Read the full article by Lisa Martine Jenkins
“In a move aimed at protecting the country’s endangered whales, the Canadian government has announced it wants to place added restrictions on four flame retardants and three long-chain perfluorinated alkylated substances (PFASs).
It says it plans to propose changes to the country’s 2012 Prohibition of Certain Toxic Substances Regulations, which would come on top of amendments already made in 2016 to address the substances…
The amendments would potentially remove certain exemptions to existing restrictions on the manufacture, use, sale, offer for sale and import of the brominated flame retardants HBCD and PBDEs and the oil and water repellents: perfluorooctane sulfonate (PFOS); perfluorooctanoic acid (PFOA); and perfluorocarboxylic acids (LC-PFCA).
The government also formally signalled in the notice that it will be amending the regulations to address two additional flame retardants – DP and DBDPE – once their final screening assessment comes through…
The Notice of Intent addressing all seven substances will be open for comment until November 12. A consultation document will follow…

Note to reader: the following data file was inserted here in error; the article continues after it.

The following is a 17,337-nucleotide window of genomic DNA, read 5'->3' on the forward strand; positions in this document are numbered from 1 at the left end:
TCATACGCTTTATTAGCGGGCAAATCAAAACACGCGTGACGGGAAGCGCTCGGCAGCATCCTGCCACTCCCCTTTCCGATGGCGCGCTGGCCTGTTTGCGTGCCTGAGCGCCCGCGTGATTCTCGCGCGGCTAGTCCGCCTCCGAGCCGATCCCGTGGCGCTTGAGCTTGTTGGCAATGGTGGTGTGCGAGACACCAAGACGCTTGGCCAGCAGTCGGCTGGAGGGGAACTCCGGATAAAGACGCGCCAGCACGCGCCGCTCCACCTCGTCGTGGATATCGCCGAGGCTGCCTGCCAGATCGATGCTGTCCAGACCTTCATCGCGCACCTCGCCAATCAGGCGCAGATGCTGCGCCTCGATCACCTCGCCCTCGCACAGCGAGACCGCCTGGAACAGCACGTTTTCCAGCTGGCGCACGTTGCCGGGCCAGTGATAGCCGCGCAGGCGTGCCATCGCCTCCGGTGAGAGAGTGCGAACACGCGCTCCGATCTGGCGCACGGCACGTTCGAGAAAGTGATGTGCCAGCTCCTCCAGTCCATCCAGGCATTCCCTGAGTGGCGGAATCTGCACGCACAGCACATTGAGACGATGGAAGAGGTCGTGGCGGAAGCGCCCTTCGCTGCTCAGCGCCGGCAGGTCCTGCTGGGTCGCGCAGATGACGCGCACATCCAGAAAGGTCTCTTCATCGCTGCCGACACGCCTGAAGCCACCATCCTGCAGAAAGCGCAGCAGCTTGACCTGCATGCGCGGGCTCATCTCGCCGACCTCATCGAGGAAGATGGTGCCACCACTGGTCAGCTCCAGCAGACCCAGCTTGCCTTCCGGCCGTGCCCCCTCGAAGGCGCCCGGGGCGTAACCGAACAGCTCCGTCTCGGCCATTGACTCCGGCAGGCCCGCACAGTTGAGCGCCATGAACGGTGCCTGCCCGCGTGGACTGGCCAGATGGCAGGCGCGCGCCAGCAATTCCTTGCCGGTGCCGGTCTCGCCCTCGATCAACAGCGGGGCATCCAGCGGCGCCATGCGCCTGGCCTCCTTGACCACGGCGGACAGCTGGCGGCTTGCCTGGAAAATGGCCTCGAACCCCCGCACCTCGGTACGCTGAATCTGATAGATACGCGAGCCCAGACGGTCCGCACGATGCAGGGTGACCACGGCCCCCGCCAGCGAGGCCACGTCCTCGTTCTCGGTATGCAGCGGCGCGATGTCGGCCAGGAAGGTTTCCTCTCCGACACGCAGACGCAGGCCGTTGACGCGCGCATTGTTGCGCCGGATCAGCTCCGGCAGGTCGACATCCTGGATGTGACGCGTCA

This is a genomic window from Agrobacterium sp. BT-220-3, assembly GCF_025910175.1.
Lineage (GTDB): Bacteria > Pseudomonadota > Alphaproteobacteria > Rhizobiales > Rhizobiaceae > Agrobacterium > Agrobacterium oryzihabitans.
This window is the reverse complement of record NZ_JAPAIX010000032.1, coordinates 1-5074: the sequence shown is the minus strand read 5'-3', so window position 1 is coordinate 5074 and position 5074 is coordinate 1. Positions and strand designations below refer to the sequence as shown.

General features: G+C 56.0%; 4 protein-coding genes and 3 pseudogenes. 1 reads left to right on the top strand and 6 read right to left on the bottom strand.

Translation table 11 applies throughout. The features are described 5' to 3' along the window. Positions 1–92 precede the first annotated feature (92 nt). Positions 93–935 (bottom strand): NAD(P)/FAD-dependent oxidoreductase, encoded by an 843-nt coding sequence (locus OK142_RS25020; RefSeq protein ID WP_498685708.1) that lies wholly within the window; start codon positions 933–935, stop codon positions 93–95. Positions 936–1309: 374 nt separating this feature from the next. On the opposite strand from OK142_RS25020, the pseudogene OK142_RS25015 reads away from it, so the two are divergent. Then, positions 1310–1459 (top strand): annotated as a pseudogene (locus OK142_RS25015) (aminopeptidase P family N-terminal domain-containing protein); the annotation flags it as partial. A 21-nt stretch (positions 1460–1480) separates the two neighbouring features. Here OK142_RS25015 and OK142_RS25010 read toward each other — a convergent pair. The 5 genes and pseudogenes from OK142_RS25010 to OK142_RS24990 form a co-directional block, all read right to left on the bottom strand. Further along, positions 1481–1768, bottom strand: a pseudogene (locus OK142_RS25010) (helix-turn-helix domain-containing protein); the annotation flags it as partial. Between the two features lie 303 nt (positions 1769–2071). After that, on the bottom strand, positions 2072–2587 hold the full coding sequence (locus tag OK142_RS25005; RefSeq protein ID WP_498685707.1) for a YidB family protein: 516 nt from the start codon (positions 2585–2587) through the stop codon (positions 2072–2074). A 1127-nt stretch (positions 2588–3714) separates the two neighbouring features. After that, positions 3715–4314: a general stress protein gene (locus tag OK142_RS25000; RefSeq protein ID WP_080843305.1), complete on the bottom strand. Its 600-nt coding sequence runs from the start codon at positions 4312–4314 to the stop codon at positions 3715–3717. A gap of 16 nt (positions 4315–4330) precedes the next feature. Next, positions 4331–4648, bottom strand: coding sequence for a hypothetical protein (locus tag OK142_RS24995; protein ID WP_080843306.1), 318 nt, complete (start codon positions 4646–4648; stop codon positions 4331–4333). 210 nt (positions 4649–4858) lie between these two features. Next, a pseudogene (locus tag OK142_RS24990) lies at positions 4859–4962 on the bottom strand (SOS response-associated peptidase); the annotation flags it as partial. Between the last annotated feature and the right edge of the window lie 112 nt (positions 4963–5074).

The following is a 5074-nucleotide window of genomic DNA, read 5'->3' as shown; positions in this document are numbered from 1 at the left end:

PFOS, PFOA, and LC-PFCA are all long-chain PFASs that are already listed on Schedule 1, the country’s list of toxic substances. Current regulations bar their use in Canada with a few exceptions including: water-based inks, photo media coating or firefighting foams, as well as products in which the chemicals are ‘incidentally present’.
Hexabromocyclododecane (HBCD) was added to the Prohibition of Certain Toxic Substances Regulations in 2016. As a result since January 2017 its manufacture, sale, offer for sale or import has been prohibited. This includes expanded and extruded (EPS and XPS) foams containing HBCD used in building and construction applications, but does not extend to its use in other products.
Polybrominated diphenyl ethers (PBDEs) are also used as flame retardants, though they have many other consumer uses, including as: carpet underlay, furniture foam, electrical and electronic equipment and building materials. They were initially regulated under 2008’s Polybrominated Diphenyl Ethers Regulations, which were repealed when the substances were added to the Prohibition of Certain Toxic Substances Regulations in 2016.
That move expanded the scope of the previous prohibition to cover all PBDEs (penta-, octa- and decaBDE) unless present in a manufactured article. Canada has also taken steps to monitor human exposure to the substance, as well as concentrations in the environment.”